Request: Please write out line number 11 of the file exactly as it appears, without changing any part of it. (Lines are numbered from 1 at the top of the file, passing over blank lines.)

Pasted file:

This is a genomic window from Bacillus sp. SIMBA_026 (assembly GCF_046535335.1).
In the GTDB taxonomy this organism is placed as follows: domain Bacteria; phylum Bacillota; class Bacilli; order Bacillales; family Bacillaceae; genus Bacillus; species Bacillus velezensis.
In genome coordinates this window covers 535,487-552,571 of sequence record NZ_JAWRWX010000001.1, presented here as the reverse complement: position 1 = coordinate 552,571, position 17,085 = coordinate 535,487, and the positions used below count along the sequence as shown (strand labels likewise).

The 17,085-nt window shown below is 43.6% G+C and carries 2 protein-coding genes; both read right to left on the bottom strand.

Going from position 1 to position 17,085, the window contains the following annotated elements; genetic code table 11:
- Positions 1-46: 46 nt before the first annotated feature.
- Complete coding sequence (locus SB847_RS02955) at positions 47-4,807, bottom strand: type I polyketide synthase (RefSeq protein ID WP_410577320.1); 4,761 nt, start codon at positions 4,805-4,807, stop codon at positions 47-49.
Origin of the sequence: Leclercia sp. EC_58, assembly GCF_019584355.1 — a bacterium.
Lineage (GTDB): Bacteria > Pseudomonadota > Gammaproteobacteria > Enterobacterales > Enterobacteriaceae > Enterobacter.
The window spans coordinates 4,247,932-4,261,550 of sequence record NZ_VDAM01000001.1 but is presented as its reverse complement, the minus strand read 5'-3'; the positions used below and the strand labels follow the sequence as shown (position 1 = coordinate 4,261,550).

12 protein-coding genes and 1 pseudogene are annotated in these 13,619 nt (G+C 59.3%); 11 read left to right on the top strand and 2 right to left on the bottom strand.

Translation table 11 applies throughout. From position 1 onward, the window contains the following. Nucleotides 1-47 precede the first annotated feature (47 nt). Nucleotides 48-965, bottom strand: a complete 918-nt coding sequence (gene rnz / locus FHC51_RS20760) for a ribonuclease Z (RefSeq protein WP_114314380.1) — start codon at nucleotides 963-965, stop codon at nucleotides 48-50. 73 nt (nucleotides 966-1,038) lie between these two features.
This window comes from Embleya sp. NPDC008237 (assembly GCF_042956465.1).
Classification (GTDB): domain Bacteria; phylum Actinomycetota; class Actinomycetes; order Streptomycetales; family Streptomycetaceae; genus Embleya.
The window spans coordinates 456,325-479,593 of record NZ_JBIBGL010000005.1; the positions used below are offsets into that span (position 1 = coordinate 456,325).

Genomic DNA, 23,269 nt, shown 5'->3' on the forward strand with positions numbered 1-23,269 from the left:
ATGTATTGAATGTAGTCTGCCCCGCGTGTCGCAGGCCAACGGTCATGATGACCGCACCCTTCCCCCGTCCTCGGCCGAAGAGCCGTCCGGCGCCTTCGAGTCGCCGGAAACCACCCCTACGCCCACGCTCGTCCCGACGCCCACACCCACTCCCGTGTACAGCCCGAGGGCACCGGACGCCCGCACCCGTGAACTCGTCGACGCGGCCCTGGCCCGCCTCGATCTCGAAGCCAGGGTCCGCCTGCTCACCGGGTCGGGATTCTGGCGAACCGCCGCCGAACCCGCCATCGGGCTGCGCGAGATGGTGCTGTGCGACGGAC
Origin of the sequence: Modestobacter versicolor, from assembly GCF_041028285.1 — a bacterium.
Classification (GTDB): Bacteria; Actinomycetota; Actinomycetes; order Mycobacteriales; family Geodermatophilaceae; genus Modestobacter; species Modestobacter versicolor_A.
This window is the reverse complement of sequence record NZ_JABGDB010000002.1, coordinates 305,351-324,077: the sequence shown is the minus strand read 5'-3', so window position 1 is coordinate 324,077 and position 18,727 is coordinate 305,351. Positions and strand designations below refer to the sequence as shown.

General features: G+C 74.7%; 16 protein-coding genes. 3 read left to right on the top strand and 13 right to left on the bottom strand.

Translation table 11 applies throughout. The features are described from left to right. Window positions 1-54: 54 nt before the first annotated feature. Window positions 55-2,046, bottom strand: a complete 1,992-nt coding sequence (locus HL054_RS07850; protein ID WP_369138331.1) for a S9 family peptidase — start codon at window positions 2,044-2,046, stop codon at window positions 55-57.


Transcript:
12 protein-coding genes and 1 pseudogene are annotated in these 13,619 nt (G+C 59.3%); 11 read left to right on the top strand and 2 right to left on the bottom strand.